World, Asia - Pacific

In India, Dalits still feel bottom of caste ladder

Black ‘untouchables’ still fighting for social justice, despite government’s affirmative action

Shuriah Niazi   | 18.07.2021
In India, Dalits still feel bottom of caste ladder FILE PHOTO

NEW DELHI

Video of a young man, 20, tied to a tree went viral last week.

He was being brutalized and his private parts were also attacked.

The incident occurred in the rural area of the Kanpur district in India’s northern state of Uttar Pradesh.

Attackers are seen asking the boy about his caste.

As soon as he said that he belonged to the Dalit, or underprivileged community, the attacks became more severe.

It is related to a relationship in which the young Dalit man had fallen in love with a girl from another caste. Police have made arrests in this case.

Another attack on Dalits occurred last week in Uttar Pradesh. Bullies created a ruckus in the Chandauli district in Barthara Kala village.

Armed with sticks and poles, assailants attacked the Dalit settlement of Sadar Kotwali police station area.

Young people belonging to the dominant community not only assaulted residents but allegedly assaulted women. When victims protested, their huts were set on fire.

The matter is related to a dispute with the Dalits on the boundary of a farm in the village.

When the dispute escalated, residents of the dominant group stormed the settlement and set fire to homes.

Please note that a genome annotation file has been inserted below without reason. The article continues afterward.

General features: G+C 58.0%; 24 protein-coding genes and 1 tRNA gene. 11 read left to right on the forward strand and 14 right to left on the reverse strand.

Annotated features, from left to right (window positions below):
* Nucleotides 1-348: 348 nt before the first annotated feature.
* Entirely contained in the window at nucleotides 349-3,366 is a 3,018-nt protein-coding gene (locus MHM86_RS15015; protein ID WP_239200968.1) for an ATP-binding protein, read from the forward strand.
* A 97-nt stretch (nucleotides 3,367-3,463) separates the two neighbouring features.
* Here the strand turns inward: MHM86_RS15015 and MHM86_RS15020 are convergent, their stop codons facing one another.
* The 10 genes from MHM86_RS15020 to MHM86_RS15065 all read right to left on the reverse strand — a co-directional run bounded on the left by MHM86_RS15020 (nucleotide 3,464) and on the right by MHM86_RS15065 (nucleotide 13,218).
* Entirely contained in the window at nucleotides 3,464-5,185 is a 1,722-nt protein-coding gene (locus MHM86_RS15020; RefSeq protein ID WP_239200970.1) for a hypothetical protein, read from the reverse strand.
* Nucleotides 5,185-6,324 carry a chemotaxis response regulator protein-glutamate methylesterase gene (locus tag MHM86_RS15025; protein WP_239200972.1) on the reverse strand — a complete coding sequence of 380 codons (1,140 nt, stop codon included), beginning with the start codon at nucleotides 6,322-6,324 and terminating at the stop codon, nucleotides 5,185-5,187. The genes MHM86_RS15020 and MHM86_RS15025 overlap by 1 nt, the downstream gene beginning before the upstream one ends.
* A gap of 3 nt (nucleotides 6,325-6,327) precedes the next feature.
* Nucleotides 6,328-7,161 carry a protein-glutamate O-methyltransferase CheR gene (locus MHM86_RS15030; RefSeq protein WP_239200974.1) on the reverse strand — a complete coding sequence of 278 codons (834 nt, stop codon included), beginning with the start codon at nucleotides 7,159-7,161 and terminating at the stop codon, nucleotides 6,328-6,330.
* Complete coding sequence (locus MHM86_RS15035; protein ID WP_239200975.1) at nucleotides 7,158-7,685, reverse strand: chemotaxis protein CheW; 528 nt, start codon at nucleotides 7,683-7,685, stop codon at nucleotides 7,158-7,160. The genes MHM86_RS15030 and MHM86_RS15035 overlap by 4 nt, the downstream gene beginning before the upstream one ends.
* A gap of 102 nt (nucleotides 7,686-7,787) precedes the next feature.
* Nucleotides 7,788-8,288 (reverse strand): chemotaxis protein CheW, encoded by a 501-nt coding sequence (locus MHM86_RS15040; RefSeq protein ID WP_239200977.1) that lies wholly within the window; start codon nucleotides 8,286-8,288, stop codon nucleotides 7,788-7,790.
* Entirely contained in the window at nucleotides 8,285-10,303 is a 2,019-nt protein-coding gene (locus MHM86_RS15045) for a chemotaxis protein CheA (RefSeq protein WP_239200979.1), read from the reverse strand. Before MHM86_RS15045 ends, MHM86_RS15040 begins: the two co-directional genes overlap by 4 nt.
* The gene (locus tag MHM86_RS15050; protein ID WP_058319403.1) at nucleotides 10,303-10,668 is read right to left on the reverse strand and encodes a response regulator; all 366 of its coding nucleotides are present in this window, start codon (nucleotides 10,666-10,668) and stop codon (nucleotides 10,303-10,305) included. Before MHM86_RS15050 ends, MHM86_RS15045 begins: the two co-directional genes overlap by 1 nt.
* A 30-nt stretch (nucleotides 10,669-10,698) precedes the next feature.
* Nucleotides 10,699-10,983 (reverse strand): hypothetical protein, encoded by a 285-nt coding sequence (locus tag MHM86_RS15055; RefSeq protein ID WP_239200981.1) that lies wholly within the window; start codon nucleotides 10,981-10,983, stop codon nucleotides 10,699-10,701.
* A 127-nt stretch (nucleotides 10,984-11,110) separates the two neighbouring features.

The matter came to light when video of the attack went viral on social media.

These are not isolated incidents.

Dalits are at the bottom of the Hindu caste system and are still subjected to untouchability.

Laws exist to protect Dalits but atrocities against the marginalized community have not decreased.

Dalit is a term used for those who were formerly known as “untouchables.”

They are often ostracized, leading to segregation and persecution by those in a higher caste.

India’s Constitution banned the practice years ago but Dalits are employed in professions considered demeaning to the upper classes, like cleaning sewers and toilets.

There are 200 million Dalits out of a population of 1.3 billion in India, according to one estimate.

Dalit leader Udit Raj said the outlook for Dalits remains bleak and the future is not any better.

“The way the government is privatizing everything, so the possibilities for Dalits are getting reduced. Now it is becoming difficult for Dalits to get jobs,” he told Anadolu Agency.

Raj believes opportunities for Dalits to move forward are being lost as reservation -- reserving seats for lower classes, including Dalits, in government jobs, educational institutes and in legislatures -- is being reduced after the government of Prime Minister Narendra Modi came to power.

The objective of reservation was to empower those from lower-class communities by providing jobs and opportunities to move ahead.

But Badri Narayan Tiwari, the author of several books, including The Making of the Dalit Public in North India, said the situation for Dalits is improving.

"Democracy is the only hope for the marginalized sections of society. And democracy means rationally distributing state resources among them and also empowering them. Slowly they are taking the benefit of the democratic state in India,” he told Anadolu Agency.

“Who can improve their condition better except democracy? So democracy is the only hope for them. Dalits are suffering in those places where feudalism still exists," he said.

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